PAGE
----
This blog post covers part II of an article published by Dr. Tavantzis in the Highlands Ability Battery newsletter. The article deals with career anxiety of ‘quarter-lifers’, young adults who are just beginning their work life….
During this stage, Donald Super – and most career theorists would agree —
considers that the most significant developmental task is Establishment. Young adults go through a series of “trial” jobs (Exploration Stage), before establishing themselves in what seems a stable career. On both sides of the Establishment stage they meet with a series of crises when they are forced to find answers to the basic questions life poses. At each crisis or turning point, life poses the same essential questions to each of us, and we have to find new answers as we outgrow our last ones. The questions are:
1. How can I best contribute or be productive?
2. How do I find satisfaction and, yes, even passion in my work?
3. How do I balance work and love (my intimate relationships)?
This process of establishing oneself is the primary task associated with young adulthood. Once stabilized, Consolidation and Advancement become the next developmental tasks.
In this stage you are faced with the consequences of entering and completing college. You have been in two worlds (high school and college) populated primarily by your peers, and you are suddenly launched to a place where you need to find meaningful work. At the same time, you face hearing the voices of your parents, and seeing your own family going through changes. You may even understand that they have not stood, frozen in time, while you were in college during those 4 (or was it 5) years! And in the midst of all this, you still need to focus on becoming your own person, the main event in your life. To become your own person, you need to continue acquiring self-knowledge. However, while the basic issues are the same today perhaps what has changed most is the length of time of this stage, as well as its character!
Key Themes Impacting Young Adults
Some key themes that reflect the lengthening and complexity of this life phase emerge from our research (see Transition to Adulthood, Spring 2010). They are:
Need for higher education
Life expectancy expanding
Financially greater challenges in establishing oneself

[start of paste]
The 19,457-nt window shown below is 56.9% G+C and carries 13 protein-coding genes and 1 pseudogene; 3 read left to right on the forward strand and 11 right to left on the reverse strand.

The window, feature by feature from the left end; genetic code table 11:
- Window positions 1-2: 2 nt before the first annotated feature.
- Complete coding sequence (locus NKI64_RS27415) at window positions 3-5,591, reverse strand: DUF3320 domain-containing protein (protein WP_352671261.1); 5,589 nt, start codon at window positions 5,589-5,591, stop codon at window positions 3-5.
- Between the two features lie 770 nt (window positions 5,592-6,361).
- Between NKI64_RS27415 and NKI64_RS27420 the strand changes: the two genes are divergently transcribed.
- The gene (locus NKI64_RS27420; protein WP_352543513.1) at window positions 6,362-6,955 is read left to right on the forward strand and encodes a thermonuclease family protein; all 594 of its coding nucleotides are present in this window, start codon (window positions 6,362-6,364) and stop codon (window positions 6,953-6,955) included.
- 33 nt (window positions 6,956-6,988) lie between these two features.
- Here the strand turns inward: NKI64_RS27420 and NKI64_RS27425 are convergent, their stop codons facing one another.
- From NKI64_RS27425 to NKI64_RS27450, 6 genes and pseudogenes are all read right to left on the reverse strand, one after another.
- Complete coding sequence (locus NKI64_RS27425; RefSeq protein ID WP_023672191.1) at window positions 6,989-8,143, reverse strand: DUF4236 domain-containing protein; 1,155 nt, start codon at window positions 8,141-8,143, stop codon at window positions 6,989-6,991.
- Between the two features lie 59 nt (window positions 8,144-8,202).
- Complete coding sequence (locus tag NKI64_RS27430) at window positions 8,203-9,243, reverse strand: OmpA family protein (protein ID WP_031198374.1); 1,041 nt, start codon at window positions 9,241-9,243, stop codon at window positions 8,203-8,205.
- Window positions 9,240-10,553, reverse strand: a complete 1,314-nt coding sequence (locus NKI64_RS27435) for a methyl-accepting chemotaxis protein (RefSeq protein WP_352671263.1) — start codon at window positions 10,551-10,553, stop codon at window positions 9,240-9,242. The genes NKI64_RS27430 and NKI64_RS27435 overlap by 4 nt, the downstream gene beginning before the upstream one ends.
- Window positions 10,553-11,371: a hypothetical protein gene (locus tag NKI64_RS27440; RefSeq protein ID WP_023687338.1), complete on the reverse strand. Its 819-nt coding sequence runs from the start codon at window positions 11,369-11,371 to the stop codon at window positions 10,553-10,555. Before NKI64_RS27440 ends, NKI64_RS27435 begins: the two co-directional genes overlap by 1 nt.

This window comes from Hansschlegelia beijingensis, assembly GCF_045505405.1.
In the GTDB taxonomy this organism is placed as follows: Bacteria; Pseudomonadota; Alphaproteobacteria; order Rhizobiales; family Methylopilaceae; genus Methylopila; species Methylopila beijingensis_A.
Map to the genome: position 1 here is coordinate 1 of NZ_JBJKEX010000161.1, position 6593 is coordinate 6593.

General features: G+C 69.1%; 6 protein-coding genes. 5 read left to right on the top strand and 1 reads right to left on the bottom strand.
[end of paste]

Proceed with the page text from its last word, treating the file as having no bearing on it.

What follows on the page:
Cultural change in attitudes towards sex
Greater focus on personal development and maturity
All these result in the need of young adults for more ongoing support from their parents to help them launch their careers successfully. The old markers of 18 or 21 years of age are now meaningless. The notice we used to hear from parents (hopefully no longer) “once you are 21 you are on your own” no longer makes sense. The period we are in now in resembles more the pre-industrial world in which independence was acquired over a longer period of time, and within the confines of the supportive family of origin.
“Changes in the coming-of-age schedule are, in fact, nothing new. A century or more ago, the transition to adulthood was also a protracted affair. In an agriculture-based economy, it took many young adults some time to gain the wherewithal to leave home and form a family… Today young adults take far longer to reach economic and social maturity than their contemporaries did five or six decades ago. In large part, this shift is attributable to the expansion of higher education beginning in the late 1960s.”(Furstenberg, 2010).
Unfortunately, as Furstenberg (2010) and others point out, societal supports for these changes are non-existent. Mass media recognized the gap and came up with pejorative labels that made it seem that we were experiencing a breakdown in personal character, calling young adults who return home ‘boomerangers’ and parents who intervening in the college or work life of their children ‘helicopter’ parents. What is often not addressed is that young adults in their senior high school years are continuing to make decisions with little basic information (Career Institute for Education and Workforce Development, 2002), or that “too few depart high school with the agility, self-reliance, critical-thinking…needed to adapt in the future” (Feller, 2003). From our personal experience and conversations with students ‘things don’t get much better in college’.
TO BE CONTINUED…